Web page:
NEW YORK — Monday marks the unofficial holiday of Christmas in July. A day before the celebration, the struggling Mets offense received a gift in the form of a big and jolly man.
No, Daniel Vogelbach does not have a big white beard, but what he does have has seemed to bring back some of the spirit for the first-place Mets. Making his debut with the team after being acquired on Friday from Pittsburgh, Vogelbach reached base twice and seemed to spark the Mets during an 8-5 Sunday night win over San Diego.
“I mean, most importantly was that we won,” Vogelbach said after the game. “That’s the most satisfying thing for me.”
Trade:Mets acquire Daniel Vogelbach from Pirates for Colin Holderman
The Mets began the night struggling against Padres starter Joe Musgrove, who did not allow a hit for the first four innings. Vogelbach led off the fifth with an eight pitch at-bat, capped off by a base hit to put him on base for the first time in blue and orange. Statistically seen as one of the slowest players in baseball, the 270-pound Vogelbach went first to third when Mark Canha doubled to left field. Both runners would be stranded in the inning.
“He kind of got us off the schneid, so to speak,” manager Buck Showalter said. “I think people kind of rallied around his first hit as a Met and I think that was a good feeling in the dugout for a lot of reasons.”
Despite coming up empty, the spark had seemingly been ignited as the Mets would cash in some long overdue runs an inning later. Starling Marte and Francisco Lindor both reached base to lead off the sixth inning, setting the table for Pete Alonso’s 25th home run of the season. Alonso would drive in four runs overall, doubling in the seventh to score Marte again and take the league lead with 82 runs batted in.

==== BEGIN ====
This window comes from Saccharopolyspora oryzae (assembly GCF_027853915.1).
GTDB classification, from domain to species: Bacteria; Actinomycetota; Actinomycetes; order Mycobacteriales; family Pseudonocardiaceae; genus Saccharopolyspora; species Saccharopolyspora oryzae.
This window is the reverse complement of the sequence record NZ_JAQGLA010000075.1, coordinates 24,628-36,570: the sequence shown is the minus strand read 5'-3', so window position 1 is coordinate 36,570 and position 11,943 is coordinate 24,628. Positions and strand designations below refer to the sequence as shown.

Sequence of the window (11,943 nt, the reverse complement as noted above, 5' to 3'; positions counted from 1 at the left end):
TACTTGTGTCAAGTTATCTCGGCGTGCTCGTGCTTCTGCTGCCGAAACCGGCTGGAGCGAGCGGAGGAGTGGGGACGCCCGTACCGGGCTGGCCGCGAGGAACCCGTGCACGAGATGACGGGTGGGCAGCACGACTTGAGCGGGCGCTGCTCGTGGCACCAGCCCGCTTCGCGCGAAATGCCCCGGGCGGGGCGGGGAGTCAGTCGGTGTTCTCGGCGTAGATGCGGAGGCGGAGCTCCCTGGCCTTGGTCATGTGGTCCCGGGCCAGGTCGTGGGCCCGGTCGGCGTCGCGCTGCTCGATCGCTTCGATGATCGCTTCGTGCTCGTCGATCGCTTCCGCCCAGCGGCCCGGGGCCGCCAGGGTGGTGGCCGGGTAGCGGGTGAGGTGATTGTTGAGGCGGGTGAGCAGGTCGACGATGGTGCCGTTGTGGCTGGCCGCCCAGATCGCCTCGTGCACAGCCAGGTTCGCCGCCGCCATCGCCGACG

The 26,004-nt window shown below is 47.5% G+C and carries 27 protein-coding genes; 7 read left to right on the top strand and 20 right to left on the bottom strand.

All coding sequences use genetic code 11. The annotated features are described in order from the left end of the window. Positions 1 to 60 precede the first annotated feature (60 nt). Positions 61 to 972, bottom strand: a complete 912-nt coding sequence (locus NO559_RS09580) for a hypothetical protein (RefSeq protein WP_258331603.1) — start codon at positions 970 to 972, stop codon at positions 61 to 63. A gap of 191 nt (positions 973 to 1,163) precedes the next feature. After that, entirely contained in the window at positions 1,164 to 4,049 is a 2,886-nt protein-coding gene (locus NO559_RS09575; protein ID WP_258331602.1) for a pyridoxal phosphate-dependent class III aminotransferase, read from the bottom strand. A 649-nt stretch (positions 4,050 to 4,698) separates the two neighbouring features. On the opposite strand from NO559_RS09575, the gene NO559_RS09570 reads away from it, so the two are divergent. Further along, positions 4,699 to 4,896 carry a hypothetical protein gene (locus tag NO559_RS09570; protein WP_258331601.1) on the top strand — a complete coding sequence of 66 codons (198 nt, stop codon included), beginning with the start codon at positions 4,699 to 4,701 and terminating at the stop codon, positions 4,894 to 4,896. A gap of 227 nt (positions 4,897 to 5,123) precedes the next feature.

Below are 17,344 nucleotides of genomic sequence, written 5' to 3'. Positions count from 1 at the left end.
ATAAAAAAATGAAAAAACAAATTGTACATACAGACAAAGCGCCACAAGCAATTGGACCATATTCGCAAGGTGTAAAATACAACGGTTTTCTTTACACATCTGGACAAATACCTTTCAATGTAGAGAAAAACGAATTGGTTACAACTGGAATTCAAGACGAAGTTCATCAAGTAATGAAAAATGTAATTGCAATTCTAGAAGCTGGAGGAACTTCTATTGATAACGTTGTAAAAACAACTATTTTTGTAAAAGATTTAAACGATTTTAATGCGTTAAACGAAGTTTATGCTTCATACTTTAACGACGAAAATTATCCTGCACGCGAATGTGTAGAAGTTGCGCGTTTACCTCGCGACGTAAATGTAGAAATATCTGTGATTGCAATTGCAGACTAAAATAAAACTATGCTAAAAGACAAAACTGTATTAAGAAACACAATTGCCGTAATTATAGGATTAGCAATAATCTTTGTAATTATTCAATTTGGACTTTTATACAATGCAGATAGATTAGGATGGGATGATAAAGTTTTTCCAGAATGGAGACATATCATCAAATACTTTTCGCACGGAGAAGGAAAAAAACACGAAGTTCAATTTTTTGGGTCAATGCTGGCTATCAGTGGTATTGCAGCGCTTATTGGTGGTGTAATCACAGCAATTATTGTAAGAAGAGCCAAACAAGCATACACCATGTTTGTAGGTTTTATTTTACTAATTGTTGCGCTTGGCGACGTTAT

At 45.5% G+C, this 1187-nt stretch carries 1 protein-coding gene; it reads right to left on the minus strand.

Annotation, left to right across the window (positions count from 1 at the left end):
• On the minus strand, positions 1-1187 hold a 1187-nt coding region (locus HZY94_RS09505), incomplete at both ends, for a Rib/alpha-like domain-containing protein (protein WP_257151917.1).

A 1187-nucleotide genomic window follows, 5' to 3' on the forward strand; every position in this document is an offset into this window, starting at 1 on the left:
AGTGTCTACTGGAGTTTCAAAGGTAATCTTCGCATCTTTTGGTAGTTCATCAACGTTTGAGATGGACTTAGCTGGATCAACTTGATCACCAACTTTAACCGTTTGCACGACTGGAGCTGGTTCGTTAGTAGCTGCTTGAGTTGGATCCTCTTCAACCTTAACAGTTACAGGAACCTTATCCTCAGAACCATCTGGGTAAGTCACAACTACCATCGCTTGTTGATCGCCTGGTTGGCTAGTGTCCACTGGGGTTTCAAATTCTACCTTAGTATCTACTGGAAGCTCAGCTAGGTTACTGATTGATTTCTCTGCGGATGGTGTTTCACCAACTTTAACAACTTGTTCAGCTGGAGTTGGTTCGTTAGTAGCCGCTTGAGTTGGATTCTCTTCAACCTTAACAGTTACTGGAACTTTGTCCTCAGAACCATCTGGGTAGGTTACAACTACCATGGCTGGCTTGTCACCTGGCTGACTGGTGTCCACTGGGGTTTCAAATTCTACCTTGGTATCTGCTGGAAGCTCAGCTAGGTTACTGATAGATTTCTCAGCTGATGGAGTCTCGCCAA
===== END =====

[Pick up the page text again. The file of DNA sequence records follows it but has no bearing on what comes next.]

Vogelbach would reach base again after Alonso’s home run, working a one out walk. Reaching second base later in the inning, Vogelbach would chug around the bases and score from second base on a bloop single in shallow left field by Luis Guillorme.
Reaction:How Daniel Vogelbach reacted to being traded to the Mets
“To be honest, any time I am on second, my goal is to score,” said Vogelbach. “I feel like that’s something that is in the back of my mind, being a good teammate trying to score for your team and for the guy at the plate to get an RBI. I’m just putting my head down and going.”
It really speaks to Vogelbach’s ability considering he had more history against Musgrove than most of the rest of the lineup. Vogelbach had never gotten a hit off of Musgrove in seven at-bats entering Sunday with four of those battles resulting in a strikeout. Showalter knew the history between the two, but also knew the importance of getting him at-bats after trading for him.
“I watched every at-bat he’s ever had against him last night,” said Showalter about Vogelbach’s history. “But I’m not going to let him sit around here five or six days not playing him after a trade. We have a left-hander on Tuesday after an off day [Monday] and he needed to play and get into the flow of our team tonight and he responded well.”
Vogelbach said he enjoyed the energy felt during the first game he had played at Citi Field in his entire career, being embraced by the fans during a nationally televised primetime game. Vogelbach came to bat on Sunday, fittingly, to a song called “I Love My Homies”, considering he gained more friends in the form of 39,395 fans sitting in the stands.